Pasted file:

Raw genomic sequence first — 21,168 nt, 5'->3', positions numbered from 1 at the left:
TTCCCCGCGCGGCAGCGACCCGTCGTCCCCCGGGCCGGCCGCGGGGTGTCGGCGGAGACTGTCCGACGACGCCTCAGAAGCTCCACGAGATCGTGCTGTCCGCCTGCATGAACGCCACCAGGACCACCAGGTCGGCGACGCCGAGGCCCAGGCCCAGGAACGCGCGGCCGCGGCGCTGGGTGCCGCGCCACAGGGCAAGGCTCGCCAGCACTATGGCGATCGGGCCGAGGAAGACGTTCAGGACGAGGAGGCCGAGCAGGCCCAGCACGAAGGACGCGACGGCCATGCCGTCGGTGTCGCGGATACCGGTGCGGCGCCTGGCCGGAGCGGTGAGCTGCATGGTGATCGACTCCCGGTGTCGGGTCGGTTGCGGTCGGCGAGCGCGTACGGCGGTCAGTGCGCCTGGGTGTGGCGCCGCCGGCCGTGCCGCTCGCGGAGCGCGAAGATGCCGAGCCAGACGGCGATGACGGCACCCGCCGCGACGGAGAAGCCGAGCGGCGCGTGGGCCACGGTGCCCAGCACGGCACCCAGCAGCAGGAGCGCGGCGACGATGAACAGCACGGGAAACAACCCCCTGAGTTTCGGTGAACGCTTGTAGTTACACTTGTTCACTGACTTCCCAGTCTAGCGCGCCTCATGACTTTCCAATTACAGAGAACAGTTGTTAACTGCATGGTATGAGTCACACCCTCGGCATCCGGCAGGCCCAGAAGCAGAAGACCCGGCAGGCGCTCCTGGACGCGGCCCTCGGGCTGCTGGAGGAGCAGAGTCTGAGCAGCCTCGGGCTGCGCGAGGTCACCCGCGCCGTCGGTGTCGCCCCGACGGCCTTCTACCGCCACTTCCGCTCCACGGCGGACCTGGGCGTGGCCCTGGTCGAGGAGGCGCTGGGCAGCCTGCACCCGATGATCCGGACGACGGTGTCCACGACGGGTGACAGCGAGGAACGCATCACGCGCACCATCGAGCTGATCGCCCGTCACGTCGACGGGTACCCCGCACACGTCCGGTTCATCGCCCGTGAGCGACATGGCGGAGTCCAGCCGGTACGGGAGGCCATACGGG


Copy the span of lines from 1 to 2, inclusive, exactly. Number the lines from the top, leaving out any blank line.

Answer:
Raw genomic sequence first — 21,168 nt, 5'->3', positions numbered from 1 at the left:
TTCCCCGCGCGGCAGCGACCCGTCGTCCCCCGGGCCGGCCGCGGGGTGTCGGCGGAGACTGTCCGACGACGCCTCAGAAGCTCCACGAGATCGTGCTGTCCGCCTGCATGAACGCCACCAGGACCACCAGGTCGGCGACGCCGAGGCCCAGGCCCAGGAACGCGCGGCCGCGGCGCTGGGTGCCGCGCCACAGGGCAAGGCTCGCCAGCACTATGGCGATCGGGCCGAGGAAGACGTTCAGGACGAGGAGGCCGAGCAGGCCCAGCACGAAGGACGCGACGGCCATGCCGTCGGTGTCGCGGATACCGGTGCGGCGCCTGGCCGGAGCGGTGAGCTGCATGGTGATCGACTCCCGGTGTCGGGTCGGTTGCGGTCGGCGAGCGCGTACGGCGGTCAGTGCGCCTGGGTGTGGCGCCGCCGGCCGTGCCGCTCGCGGAGCGCGAAGATGCCGAGCCAGACGGCGATGACGGCACCCGCCGCGACGGAGAAGCCGAGCGGCGCGTGGGCCACGGTGCCCAGCACGGCACCCAGCAGCAGGAGCGCGGCGACGATGAACAGCACGGGAAACAACCCCCTGAGTTTCGGTGAACGCTTGTAGTTACACTTGTTCACTGACTTCCCAGTCTAGCGCGCCTCATGACTTTCCAATTACAGAGAACAGTTGTTAACTGCATGGTATGAGTCACACCCTCGGCATCCGGCAGGCCCAGAAGCAGAAGACCCGGCAGGCGCTCCTGGACGCGGCCCTCGGGCTGCTGGAGGAGCAGAGTCTGAGCAGCCTCGGGCTGCGCGAGGTCACCCGCGCCGTCGGTGTCGCCCCGACGGCCTTCTACCGCCACTTCCGCTCCACGGCGGACCTGGGCGTGGCCCTGGTCGAGGAGGCGCTGGGCAGCCTGCACCCGATGATCCGGACGACGGTGTCCACGACGGGTGACAGCGAGGAACGCATCACGCGCACCATCGAGCTGATCGCCCGTCACGTCGACGGGTACCCCGCACACGTCCGGTTCATCGCCCGTGAGCGACATGGCGGAGTCCAGCCGGTACGGGAGGCCATACGGG